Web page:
3. Use complex carbs – bagels, sandwiches, and pretzels instead of candy bars and sports drinks
  4. Don’t eat too much solid food during exercise – diverts blood from working muscles to digestive process – use liquid food supplements
  5. Take in the right amount of calories per hour – 200-400/hr is recommended, since a body can’t process more than that
  6. Take supplemental electolytes
  7. Consume protein, but not too much – 8-15% of calories should come from protein, with 85% coming from complex carbs. The human body can only handle 20-30 g of protein per intake and cannot handle that every hour.
  8. Replenish nutrients afterwards – consume 50-75g of carbs and 15-20g of protein within 30-60 minutes

Another article suggests: “Eating a relatively calorie dense meal 2-4 hours before a race is absolutely essential for topping off muscle glycogen levels as well providing blood glucose for the intense activity ahead.”

An article written for all-day sporting events (I’m thinking tournaments), suggest snacking throughout the day with snacks that are balanced between carbohydrates and protein, and low in fat. Healthy snack choices include:

  • String cheese and an apple
  • A cereal bar and low-fat milk
  • Trail mix (dried fruit, nuts, cereal and pretzels)
  • Apple and peanut butter
  • Half a sandwich (meat, peanut butter and jelly, or cheese)
  • Low-fat yogurt and fruit
  • Bread sticks and cheese
  • Bagel and peanut butter
  • Frozen grapes or juice fruit such as watermelon
  • Peanut butter and crackers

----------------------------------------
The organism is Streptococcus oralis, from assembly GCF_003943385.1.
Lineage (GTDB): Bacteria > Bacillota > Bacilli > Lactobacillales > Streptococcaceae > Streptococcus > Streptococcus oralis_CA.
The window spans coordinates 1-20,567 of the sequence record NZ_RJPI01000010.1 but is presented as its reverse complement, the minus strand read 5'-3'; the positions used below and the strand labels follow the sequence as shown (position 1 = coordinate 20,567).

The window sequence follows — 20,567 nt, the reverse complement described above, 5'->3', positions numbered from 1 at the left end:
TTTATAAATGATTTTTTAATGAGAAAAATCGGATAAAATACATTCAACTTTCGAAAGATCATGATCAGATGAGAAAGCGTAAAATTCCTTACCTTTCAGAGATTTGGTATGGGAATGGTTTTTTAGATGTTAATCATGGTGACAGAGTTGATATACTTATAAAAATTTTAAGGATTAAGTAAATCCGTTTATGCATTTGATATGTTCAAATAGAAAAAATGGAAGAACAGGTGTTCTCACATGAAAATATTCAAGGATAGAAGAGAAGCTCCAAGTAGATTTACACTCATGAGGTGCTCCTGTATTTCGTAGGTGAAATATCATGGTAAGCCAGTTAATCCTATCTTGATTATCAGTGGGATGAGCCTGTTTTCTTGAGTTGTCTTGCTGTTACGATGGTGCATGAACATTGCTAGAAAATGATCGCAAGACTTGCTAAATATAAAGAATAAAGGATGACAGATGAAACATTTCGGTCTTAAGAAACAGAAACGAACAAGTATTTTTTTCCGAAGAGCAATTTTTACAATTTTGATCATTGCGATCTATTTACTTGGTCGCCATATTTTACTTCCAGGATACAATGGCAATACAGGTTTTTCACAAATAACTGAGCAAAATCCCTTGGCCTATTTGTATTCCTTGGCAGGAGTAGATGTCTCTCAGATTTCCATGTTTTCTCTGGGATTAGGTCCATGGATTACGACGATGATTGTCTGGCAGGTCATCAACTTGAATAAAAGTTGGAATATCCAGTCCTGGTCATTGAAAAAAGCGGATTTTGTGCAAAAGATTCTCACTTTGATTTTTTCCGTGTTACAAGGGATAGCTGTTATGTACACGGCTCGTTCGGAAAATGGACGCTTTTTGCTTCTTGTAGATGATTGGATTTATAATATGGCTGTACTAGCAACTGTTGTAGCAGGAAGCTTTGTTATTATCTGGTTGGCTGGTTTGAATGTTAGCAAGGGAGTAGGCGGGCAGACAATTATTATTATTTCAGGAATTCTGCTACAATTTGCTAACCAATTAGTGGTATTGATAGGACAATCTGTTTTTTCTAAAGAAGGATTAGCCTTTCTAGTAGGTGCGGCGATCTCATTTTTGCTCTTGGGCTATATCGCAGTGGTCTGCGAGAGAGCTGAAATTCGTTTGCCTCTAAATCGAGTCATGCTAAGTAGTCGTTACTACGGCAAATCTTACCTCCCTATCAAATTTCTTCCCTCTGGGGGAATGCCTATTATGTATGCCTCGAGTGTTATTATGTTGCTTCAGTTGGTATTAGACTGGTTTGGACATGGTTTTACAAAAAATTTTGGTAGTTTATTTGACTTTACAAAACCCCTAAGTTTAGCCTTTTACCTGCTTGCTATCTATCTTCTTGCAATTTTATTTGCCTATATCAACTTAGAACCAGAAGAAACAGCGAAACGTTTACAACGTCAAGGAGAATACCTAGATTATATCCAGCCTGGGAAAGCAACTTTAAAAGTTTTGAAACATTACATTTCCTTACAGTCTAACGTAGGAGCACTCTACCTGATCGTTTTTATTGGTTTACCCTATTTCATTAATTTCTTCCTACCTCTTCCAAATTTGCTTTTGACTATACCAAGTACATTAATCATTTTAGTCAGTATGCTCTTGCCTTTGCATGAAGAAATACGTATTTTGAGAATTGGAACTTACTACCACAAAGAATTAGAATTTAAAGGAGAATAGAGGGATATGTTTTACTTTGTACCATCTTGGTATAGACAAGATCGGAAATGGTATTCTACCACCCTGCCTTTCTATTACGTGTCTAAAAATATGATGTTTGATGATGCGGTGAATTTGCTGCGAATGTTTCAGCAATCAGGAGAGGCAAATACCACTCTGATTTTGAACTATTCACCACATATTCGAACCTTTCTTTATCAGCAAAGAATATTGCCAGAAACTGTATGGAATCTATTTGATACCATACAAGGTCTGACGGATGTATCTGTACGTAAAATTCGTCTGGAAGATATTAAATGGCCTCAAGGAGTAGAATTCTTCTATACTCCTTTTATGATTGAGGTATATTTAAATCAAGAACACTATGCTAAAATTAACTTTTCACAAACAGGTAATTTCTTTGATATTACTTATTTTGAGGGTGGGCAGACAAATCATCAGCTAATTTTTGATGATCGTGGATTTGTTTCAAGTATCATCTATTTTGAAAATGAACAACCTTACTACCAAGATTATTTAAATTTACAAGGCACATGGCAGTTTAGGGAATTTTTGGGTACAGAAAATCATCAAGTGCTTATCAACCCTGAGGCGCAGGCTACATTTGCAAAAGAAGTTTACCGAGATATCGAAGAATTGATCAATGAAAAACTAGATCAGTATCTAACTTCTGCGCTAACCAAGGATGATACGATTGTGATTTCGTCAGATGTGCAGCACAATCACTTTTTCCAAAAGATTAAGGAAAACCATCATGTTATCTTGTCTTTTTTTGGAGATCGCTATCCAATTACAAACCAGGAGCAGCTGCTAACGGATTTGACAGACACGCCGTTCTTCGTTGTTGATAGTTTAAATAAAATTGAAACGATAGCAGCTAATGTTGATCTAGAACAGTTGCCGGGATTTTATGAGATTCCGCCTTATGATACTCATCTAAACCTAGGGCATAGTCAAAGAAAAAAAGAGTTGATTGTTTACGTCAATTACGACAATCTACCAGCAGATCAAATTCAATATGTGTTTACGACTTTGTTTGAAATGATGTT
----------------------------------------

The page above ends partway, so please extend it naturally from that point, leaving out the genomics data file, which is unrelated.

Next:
• Low-fat granola bars and fruit
  • Low-fat pudding
  • Ginger snap cookies or graham crackers and low-fat milk
  • Fruit smoothie (yogurt, milk and fruit blended together)
  • Low-fat cottage cheese and canned fruit
  • Low-fat granola and yogurt
  • Veggies and low-fat dip

Another issue that is common in the ultra world is hyponatraemia – abnormally low levels of sodium in the blood. Ultra-endurance athletes often gulp down sports drinks during their events; by design, such drinks are low in sodium. Ultra-athletes also tend to take in a fair amount of water during competition, believing that such drinking is a great way to ward off dehydration. Of course, the net result is that a lot of sodium can be lost from the body through the sweat glands, while little may be entering the body at the mouth.

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Bear Activity

Based on information published by the GSMNP, it looks like we may have a good chance at a bear sighting this weekend. The latest Backcountry Info Poster warns that hikers should use caution at the Mt. LeConte shelter and on half of the trails that we will hike (Alum Cave, Rainbow Falls, and Trillium Gap).

On one of my recent practice hikes, I was on the way back down from LeConte on the Trillium Gap trail and began hearing someone blow a whistle loudly every few seconds. I picked up the pace, thinking that someone was in trouble. In a short time, I approached a family that was on their way up. They had seen a bear earlier in the day and decided to blow their whistle regularly to ensure that they didn’t see another one.

I wouldn’t mind seeing a bear, I just hope we don’t have any more encounters with yellow jackets!

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Weather Forcast

The extended forecast that includes the 24-hr period when we will attempt LeConte (Sept. 17)  is indicating that we couldn’t have asked for more perfect hiking weather. The 10-day forecast below is for Gatlinburg; we can expect temps to be just a bit cooler on LeConte, but I like the sound of “sunny”.

10-day Forecast for Gatlinburg, TN